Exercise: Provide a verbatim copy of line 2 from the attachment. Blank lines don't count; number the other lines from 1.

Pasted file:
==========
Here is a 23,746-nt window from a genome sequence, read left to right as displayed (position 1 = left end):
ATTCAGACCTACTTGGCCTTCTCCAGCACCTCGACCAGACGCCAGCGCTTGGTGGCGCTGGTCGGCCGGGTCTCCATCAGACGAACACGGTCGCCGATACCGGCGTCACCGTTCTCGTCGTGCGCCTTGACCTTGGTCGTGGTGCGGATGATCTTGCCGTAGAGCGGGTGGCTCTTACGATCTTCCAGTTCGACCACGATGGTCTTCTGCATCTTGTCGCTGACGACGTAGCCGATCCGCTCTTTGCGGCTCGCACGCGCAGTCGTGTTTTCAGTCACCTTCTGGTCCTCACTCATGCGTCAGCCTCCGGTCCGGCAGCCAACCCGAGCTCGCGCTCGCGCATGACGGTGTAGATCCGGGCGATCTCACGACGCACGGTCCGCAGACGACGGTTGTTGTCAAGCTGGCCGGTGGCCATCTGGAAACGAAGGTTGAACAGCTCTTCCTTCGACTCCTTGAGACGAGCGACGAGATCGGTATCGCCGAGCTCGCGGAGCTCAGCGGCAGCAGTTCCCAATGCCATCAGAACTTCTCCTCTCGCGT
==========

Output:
ATTCAGACCTACTTGGCCTTCTCCAGCACCTCGACCAGACGCCAGCGCTTGGTGGCGCTGGTCGGCCGGGTCTCCATCAGACGAACACGGTCGCCGATACCGGCGTCACCGTTCTCGTCGTGCGCCTTGACCTTGGTCGTGGTGCGGATGATCTTGCCGTAGAGCGGGTGGCTCTTACGATCTTCCAGTTCGACCACGATGGTCTTCTGCATCTTGTCGCTGACGACGTAGCCGATCCGCTCTTTGCGGCTCGCACGCGCAGTCGTGTTTTCAGTCACCTTCTGGTCCTCACTCATGCGTCAGCCTCCGGTCCGGCAGCCAACCCGAGCTCGCGCTCGCGCATGACGGTGTAGATCCGGGCGATCTCACGACGCACGGTCCGCAGACGACGGTTGTTGTCAAGCTGGCCGGTGGCCATCTGGAAACGAAGGTTGAACAGCTCTTCCTTCGACTCCTTGAGACGAGCGACGAGATCGGTATCGCCGAGCTCGCGGAGCTCAGCGGCAGCAGTTCCCAATGCCATCAGAACTTCTCCTCTCGCGT